CEBOLLAS – Written by Leonard Madrid; Directed by Jerry Ruiz.  Produced by the Denver Center Theatre Company (Singleton Theatre, 13th and Champa, Denver) through March 10.  Tickets available at 303-893-4800 or 

There is always a special bond between sisters.  Even if they haven’t lived close to each geographically for yours.  Even if there are years between them in age.  Even if they consider one of their number a bit of a screw-up.  Regardless, there are always shared memories, shared stories, shared love.  The three sisters in this production bring their differences to the stage as well as their sameness. 

Tere (Zuleyma Guevara) is the worldly but down-to-earth older sister.  She has a heart of gold, but also can’t believe the situation they find themselves in because of her irresponsible youngest sister.  However, when a solution presents itself to the problem they have all undertaken to solve, she jumps in with both feet.  The middle sister is Celia (Xochitl Romero), the practical one who does all the driving and keeps the path moving straight ahead.  She seems to like fun and joking, but when there is work to be done, she gets to it.  Yolie, the youngest, (Jamie Romero who got her start right here in Denver) is the one with the problem through no fault of her own.  So to speak.  I mean, she has found herself VERY pregnant by a man she doesn’t love, who is married, who lives in Denver, and who is right now dead in her LazyBoy. 

And so it begins.  The solution about what to do with the body is drive it from Albuquerque back to Denver, sneak it into the house (Yolie has a key) before his wife returns from her night job.  That’s only something like eight hours in the middle of the night.  But they manage to find a little fun along the way as they pass familiar landmarks to most Coloradans and New Mexicans.  A roadside store with huge carved animals out in front, a gas station with slot machines, the rock at Castle Rock, and, best of all, the IKEA store on the outskirts of Denver.  Along the way, with conversations both light and dark, family secrets are revealed, apologies long overdue are made, and new connections are forged.  How could you avoid not getting closer on an adventure like this?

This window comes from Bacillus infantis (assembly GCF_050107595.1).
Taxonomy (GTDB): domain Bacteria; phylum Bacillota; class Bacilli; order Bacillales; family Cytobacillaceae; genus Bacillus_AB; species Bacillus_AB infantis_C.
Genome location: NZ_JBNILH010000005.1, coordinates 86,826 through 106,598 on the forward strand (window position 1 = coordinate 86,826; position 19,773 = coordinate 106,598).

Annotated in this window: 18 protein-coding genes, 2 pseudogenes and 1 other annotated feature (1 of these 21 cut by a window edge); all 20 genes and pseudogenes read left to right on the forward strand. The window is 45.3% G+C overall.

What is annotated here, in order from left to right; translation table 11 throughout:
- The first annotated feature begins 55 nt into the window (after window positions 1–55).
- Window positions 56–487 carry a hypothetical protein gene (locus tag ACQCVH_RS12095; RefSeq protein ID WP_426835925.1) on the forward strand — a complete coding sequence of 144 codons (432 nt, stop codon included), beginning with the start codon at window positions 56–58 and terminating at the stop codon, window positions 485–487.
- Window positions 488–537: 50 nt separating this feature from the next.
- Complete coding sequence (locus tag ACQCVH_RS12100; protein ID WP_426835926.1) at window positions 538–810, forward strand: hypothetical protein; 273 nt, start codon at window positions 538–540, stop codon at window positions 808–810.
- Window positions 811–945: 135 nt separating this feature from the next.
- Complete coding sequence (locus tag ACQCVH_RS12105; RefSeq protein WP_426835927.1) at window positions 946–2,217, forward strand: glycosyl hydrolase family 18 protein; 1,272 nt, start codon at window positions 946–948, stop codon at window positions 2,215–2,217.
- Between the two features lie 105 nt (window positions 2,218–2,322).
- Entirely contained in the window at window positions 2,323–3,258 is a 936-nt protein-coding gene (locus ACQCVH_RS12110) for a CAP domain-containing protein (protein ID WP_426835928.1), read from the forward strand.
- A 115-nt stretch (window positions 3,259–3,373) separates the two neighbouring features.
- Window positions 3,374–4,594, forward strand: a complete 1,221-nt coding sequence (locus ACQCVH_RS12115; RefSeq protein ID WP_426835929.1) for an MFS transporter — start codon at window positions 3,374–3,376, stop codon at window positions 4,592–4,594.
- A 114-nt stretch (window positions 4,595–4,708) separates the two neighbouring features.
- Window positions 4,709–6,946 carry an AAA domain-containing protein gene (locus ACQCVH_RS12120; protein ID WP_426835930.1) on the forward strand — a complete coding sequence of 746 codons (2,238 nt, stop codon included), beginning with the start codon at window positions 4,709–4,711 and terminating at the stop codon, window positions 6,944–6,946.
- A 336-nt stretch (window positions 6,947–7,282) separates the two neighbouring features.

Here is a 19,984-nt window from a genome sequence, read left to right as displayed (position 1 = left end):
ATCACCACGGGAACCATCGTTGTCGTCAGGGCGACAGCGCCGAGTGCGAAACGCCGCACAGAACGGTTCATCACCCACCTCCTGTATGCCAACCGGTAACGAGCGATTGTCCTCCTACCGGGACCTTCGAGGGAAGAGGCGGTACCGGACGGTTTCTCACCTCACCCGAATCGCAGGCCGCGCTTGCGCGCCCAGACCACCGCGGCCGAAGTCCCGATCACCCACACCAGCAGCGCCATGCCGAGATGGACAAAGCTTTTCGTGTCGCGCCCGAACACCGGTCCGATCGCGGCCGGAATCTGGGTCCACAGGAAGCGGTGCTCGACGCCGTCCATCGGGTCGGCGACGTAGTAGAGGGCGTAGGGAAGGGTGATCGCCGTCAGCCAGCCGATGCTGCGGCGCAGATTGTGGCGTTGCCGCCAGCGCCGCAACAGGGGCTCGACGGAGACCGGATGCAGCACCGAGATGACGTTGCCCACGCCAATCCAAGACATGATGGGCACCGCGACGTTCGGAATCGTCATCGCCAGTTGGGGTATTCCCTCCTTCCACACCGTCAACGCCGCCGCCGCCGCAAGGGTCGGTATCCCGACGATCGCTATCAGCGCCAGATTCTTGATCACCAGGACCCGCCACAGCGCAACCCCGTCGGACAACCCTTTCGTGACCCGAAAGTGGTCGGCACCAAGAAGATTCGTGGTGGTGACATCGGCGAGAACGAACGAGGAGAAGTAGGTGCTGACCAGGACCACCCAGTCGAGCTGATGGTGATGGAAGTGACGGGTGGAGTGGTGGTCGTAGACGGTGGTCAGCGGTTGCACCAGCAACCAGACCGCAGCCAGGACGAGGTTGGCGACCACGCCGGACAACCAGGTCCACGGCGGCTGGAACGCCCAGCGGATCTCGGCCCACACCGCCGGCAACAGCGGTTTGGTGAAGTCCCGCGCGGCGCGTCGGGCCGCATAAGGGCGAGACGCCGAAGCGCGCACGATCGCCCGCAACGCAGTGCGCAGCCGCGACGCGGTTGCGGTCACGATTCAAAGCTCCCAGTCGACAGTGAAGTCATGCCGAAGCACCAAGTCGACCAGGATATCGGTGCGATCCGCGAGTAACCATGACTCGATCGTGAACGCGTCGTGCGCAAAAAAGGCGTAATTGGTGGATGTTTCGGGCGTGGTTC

All three actresses embody their characters with authenticity and enthusiasm. The script gives them ample opportunity to review family history and common jokes. They invoke the familiarity of family members while also celebrating their differences. It’s an entirely different trip to one undertaken by three strangers for a less fragile reason. This is an unusual slice of life drama with its funny side on full display. A truly touching moment was created by Jamie Romero as Yolie as she acknowledges the place in her life that had been held by her lover. 

Giant kudos must go to the technicians who created the corpse which proved to be weighted, jointed, and colored realistically. Without “his” uncomfortable presence in the back seat, this would have been an entirely different episode in their lives. Yet his static appearance became only the reason for the trip, not the catalyst for the conversations that ensued. As an audience member, as soon as you accepted the situation, he became redundant, and you forgot to look at him. 

The car devised for this journey was also a work of art. Enough of a body to provide seats and a semi-realistic mode of transportation, but not enough to get in the way of the actresses’ entrances and exits. Very cleverly devised. Yet another extraordinary component adding to the reality of the women’s journey were the projections that illustrated the highway they travelled and the stops they made. Projection Designer Alex Basco Koch obviously made the trip himself with a camera out the window documenting every step of the way; then condensed it to fit the time frame of the script. A brilliant addition to the production. 

Those wishing to see more of Mr. Madrid’s work should plan a trip to Creede this summer to see PRIMA’S GUIDE TO FUNERALS, another comedy about three women dealing with a death in the family.  

A WOW factor of 8.75! 

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